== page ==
*Apoorva Goel, Editorial Assistant has reported this brief.

Madras High Court
Case BriefsHigh Courts

Madras High Court: A writ petition filed under Article 226 of the Constitution of India to issue a writ of habeus corpus to free the detenu from illegal detention, caused due to delay in considering representation, the division bench of Nisha Banu and N. Anand Venkatesh, JJ. while setting aside the impugned detention order, has observed that any inordinate and unexplainable delay on part of the government in considering representation renders the detention illegal, and even a delay of three days in disposal of representation would render the detention illegal. Thus, directed the respondent to release the detenu.

tnd The Court relied on Rekha v. State of Tamil Nadu ((2011) 5 SCC 244), Sumaiya v. The Secretary to Government, 2016 SCC OnLine Mad 10898 and Tara Chand v. State of Rajasthan, 1980 (2) SCC 321, wherein the Court observed that “procedural safeguards are required to be protected zealously and should be enforced by the Courts rigorously without being diluted by the nature and basis of alleged activities of the detenu”, a nd viewed that though several grounds were raised in the writ petition, the petitioner mainly made his argument on the delay because his representation was not considered on time and this wasa gross violation of the procedural safeguards, which would vitiate detention. The Court observed that in the present case there has been a delay of 19 days in submitting the remarks by the Detaining Authority, thus the impugned detention order was illegal and, therefore, liable to be quashed.

[Karthikarani v. State of Tamil Nadu, H.C.P.(MD) No.631 of 2022, decided on 14-10-2022]


Advocates who appeared in this case :

For Petitioner: Advocate. M. Jegadesh Pandian

For Respondent: Additional Public Prosecutor Mr. A. Thiruvadikumar,

Punjab and Haryana High Court
Case BriefsHigh Courts

Punjab and Haryana High Court: The Division Bench of Ajay Tewari and Pankaj Jain, JJ., contemplated the appeal where the interest on refund of excise duty was rejected by the authorities. The main question before the Court was whether the assessee was entitled to interest.

Factual Matrix of the case:

  • The assessee had registered office in Sonepat and applied for central excise duty along with interest before Deputy Commissioner, Central Excise, (Panipat) in 2017, eventually, the refund was sanctioned however claim w.r.t. interest was rejected.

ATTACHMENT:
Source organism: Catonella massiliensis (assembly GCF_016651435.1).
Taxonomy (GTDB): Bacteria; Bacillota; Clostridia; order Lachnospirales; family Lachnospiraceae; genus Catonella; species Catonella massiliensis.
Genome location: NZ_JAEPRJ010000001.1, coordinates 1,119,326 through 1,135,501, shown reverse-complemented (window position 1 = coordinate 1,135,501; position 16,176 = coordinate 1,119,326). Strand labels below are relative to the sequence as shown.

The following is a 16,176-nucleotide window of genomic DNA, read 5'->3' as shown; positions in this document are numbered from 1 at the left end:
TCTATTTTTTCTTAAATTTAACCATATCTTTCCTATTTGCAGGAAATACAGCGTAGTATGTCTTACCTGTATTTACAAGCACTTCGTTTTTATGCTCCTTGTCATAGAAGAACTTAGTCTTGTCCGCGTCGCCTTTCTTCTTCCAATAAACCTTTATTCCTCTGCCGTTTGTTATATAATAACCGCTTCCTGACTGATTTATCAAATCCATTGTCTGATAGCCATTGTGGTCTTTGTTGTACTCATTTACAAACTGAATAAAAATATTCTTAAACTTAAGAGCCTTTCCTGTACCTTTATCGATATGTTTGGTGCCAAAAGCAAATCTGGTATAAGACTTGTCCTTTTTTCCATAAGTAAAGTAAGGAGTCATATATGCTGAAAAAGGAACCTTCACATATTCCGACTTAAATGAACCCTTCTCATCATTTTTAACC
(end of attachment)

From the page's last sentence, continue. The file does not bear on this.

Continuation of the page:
• An appeal was filed before the Commissioner of Central Excise, (Panchkula) against the rejection of interest, which was dismissed in 2018.
  • Again an appeal was filed before CESTAT, (Chandigarh), the decision of CESTAT was in favour of the assessee and he was entitled to interest on delayed refund from the date of deposit till its realization. An application was forwarded regarding the said claim.
  • While the application of the Assessee was pending before the authorities, the Commissioner of CGST and Central Excise, (Panchkula) filed rectification of mistakes application before the CESTAT.
  • The rectification application was dismissed in 2021.
  • Hence, the present appeal is filed by the Revenue i.e. Commissioner of Central Excise (Panchkula) against the orders passed by CESTAT, (Chandigarh).

Submissions:

Revenue Authority questioned the change of jurisdiction of the Authorities after the new CGST regime. It was contended that the assessee has impleaded wrong authorities for the claim of refund and interest as after the new regime from June 2017, division Sonepat was brought within the jurisdiction of Rohtak Commissionerate. Hence the proper authority would have been Rohtak.

Another contention of the Revenue Authority was that the tribunal has erred in granting interest as per the amended provisions of Section 35FF of the Central Excise Act, 1944.

Findings:

The Court rejected the contention of the Revenue Authority in the light of Section 142 of CGST Act, 2017. The Court held that, “Section 142 of the Act when read with Section 2(48) of the Act is a complete answer to the plea raised by the appellant qua the issue of jurisdiction.” The Court observed that the Sec explicitly provides that every claim of refund shall be dealt under the existing law i.e. Central Excise Act, 1944 and not by the provisions of the Act. Thus the plea of transfer of jurisdiction due to GST regime is not available to the appellant.